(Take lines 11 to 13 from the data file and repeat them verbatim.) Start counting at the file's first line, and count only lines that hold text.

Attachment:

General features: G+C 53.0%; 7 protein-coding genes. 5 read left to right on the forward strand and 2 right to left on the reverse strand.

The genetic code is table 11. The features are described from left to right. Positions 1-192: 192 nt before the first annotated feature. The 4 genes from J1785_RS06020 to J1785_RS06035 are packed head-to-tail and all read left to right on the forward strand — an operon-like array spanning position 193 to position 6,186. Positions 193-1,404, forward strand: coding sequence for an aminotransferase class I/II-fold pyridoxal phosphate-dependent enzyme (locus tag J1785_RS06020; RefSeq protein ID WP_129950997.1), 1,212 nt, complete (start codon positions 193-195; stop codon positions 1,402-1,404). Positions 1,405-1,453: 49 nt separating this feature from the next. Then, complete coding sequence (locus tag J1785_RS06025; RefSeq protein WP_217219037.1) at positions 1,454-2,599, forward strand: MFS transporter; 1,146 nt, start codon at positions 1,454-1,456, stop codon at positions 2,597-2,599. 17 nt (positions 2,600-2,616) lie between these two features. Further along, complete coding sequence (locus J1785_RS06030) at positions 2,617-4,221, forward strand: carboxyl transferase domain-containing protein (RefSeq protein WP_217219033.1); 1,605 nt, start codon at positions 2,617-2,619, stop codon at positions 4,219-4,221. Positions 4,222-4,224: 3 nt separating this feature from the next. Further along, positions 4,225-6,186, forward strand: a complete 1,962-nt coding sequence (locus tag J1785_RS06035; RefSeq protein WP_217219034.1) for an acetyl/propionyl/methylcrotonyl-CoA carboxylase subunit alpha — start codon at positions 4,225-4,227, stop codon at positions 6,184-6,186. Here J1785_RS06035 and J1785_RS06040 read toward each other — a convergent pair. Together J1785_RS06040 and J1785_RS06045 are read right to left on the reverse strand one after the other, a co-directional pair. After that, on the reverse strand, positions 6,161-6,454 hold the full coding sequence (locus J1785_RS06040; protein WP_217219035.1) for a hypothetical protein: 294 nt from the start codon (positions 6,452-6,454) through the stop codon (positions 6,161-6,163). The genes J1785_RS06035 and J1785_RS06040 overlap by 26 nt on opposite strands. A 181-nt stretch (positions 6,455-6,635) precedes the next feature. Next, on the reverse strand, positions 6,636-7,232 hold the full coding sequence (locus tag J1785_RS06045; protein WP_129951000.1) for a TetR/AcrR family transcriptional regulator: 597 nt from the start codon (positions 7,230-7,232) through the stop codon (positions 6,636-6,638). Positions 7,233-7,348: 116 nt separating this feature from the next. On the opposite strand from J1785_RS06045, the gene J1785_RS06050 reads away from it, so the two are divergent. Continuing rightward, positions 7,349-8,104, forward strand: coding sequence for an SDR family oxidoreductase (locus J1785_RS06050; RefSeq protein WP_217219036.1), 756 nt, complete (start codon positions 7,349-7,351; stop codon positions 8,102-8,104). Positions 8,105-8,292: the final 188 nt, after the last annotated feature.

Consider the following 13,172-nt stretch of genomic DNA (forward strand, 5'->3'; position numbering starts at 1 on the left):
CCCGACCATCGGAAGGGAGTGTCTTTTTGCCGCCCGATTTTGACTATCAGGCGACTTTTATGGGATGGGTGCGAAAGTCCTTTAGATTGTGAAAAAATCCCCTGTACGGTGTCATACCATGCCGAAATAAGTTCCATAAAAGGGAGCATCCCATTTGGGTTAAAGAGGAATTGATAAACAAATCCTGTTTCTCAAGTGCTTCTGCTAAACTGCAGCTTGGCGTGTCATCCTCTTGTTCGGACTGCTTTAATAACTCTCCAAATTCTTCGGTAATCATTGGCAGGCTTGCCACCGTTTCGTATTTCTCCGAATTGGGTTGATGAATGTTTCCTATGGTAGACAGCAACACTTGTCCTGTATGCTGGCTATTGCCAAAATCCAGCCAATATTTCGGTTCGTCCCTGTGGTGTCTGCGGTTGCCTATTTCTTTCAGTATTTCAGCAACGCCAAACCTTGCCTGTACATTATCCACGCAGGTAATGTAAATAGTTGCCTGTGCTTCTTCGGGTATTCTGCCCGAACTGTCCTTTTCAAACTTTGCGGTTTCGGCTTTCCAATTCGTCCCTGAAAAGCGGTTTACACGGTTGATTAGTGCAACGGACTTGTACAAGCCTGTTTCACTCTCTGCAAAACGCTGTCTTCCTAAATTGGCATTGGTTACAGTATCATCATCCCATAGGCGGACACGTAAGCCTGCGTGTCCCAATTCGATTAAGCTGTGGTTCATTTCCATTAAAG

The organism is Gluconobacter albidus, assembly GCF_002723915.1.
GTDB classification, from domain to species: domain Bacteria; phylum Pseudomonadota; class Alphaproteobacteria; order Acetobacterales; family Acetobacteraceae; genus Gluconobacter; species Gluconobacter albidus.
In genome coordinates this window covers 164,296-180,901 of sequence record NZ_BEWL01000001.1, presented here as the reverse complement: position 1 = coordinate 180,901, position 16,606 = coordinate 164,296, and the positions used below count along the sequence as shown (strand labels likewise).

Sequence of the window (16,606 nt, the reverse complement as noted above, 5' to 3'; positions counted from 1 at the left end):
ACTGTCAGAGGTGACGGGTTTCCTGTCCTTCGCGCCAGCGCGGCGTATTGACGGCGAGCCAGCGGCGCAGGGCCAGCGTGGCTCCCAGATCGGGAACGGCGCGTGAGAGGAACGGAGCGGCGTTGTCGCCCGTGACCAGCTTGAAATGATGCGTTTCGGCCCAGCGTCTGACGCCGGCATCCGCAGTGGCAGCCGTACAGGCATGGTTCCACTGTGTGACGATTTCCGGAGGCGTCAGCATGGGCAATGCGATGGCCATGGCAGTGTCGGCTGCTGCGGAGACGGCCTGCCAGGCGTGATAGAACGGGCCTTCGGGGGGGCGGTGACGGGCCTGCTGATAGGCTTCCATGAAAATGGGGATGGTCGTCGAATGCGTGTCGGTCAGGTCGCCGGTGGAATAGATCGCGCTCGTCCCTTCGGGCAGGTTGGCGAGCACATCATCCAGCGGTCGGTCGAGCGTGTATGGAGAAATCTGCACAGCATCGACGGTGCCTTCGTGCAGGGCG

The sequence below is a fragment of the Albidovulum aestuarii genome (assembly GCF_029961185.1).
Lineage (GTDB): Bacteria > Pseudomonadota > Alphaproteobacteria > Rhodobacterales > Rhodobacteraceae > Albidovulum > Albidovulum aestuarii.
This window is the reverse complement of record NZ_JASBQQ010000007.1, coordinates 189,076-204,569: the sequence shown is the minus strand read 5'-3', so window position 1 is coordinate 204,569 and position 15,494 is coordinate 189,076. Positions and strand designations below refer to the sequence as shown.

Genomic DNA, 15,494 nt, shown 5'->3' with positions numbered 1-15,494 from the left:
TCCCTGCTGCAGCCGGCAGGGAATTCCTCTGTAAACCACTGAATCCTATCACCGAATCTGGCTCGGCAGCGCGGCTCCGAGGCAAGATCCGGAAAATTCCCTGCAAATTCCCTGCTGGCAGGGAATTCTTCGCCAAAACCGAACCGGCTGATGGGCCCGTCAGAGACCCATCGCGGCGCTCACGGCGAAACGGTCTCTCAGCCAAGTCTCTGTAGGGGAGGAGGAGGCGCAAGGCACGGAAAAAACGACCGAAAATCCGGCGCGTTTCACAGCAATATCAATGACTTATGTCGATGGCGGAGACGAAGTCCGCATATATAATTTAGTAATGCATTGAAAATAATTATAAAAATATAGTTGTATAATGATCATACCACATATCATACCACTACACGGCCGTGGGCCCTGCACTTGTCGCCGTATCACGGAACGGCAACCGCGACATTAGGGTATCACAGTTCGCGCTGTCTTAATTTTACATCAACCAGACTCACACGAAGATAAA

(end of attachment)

Lineage (GTDB): Bacteria > Pseudomonadota > Alphaproteobacteria > Rhodobacterales > Rhodobacteraceae > Albidovulum > Albidovulum aestuarii.
This window is the reverse complement of record NZ_JASBQQ010000007.1, coordinates 189,076-204,569: the sequence shown is the minus strand read 5'-3', so window position 1 is coordinate 204,569 and position 15,494 is coordinate 189,076. Positions and strand designations below refer to the sequence as shown.

Genomic DNA, 15,494 nt, shown 5'->3' with positions numbered 1-15,494 from the left: